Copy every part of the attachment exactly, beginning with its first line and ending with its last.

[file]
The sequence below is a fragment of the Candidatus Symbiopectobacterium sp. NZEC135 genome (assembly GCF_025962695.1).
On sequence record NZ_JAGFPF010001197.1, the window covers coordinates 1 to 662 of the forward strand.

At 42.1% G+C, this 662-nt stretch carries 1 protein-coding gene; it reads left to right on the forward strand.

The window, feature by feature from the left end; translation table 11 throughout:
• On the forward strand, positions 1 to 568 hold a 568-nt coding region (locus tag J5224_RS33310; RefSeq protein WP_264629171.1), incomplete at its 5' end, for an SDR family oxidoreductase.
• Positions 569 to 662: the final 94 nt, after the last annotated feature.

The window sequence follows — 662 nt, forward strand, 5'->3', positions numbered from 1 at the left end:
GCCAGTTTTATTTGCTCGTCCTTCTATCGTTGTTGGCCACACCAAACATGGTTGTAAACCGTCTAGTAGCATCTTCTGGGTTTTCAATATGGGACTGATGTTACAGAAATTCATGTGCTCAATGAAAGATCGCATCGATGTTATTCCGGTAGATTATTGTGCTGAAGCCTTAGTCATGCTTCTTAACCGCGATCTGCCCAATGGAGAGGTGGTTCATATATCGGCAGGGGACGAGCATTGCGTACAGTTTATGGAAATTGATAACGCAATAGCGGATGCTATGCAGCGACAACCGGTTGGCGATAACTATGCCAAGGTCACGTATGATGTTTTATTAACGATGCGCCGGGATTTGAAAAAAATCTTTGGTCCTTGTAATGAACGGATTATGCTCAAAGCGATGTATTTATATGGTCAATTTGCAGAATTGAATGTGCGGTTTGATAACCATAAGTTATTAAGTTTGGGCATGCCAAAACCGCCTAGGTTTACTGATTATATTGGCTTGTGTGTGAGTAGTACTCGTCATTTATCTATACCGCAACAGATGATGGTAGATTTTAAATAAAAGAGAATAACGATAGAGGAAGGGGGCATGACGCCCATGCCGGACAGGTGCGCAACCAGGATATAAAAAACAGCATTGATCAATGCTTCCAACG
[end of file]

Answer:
The sequence below is a fragment of the Candidatus Symbiopectobacterium sp. NZEC135 genome (assembly GCF_025962695.1).
On sequence record NZ_JAGFPF010001197.1, the window covers coordinates 1 to 662 of the forward strand.

At 42.1% G+C, this 662-nt stretch carries 1 protein-coding gene; it reads left to right on the forward strand.

The window, feature by feature from the left end; translation table 11 throughout:
• On the forward strand, positions 1 to 568 hold a 568-nt coding region (locus tag J5224_RS33310; RefSeq protein WP_264629171.1), incomplete at its 5' end, for an SDR family oxidoreductase.
• Positions 569 to 662: the final 94 nt, after the last annotated feature.

The window sequence follows — 662 nt, forward strand, 5'->3', positions numbered from 1 at the left end:
GCCAGTTTTATTTGCTCGTCCTTCTATCGTTGTTGGCCACACCAAACATGGTTGTAAACCGTCTAGTAGCATCTTCTGGGTTTTCAATATGGGACTGATGTTACAGAAATTCATGTGCTCAATGAAAGATCGCATCGATGTTATTCCGGTAGATTATTGTGCTGAAGCCTTAGTCATGCTTCTTAACCGCGATCTGCCCAATGGAGAGGTGGTTCATATATCGGCAGGGGACGAGCATTGCGTACAGTTTATGGAAATTGATAACGCAATAGCGGATGCTATGCAGCGACAACCGGTTGGCGATAACTATGCCAAGGTCACGTATGATGTTTTATTAACGATGCGCCGGGATTTGAAAAAAATCTTTGGTCCTTGTAATGAACGGATTATGCTCAAAGCGATGTATTTATATGGTCAATTTGCAGAATTGAATGTGCGGTTTGATAACCATAAGTTATTAAGTTTGGGCATGCCAAAACCGCCTAGGTTTACTGATTATATTGGCTTGTGTGTGAGTAGTACTCGTCATTTATCTATACCGCAACAGATGATGGTAGATTTTAAATAAAAGAGAATAACGATAGAGGAAGGGGGCATGACGCCCATGCCGGACAGGTGCGCAACCAGGATATAAAAAACAGCATTGATCAATGCTTCCAACG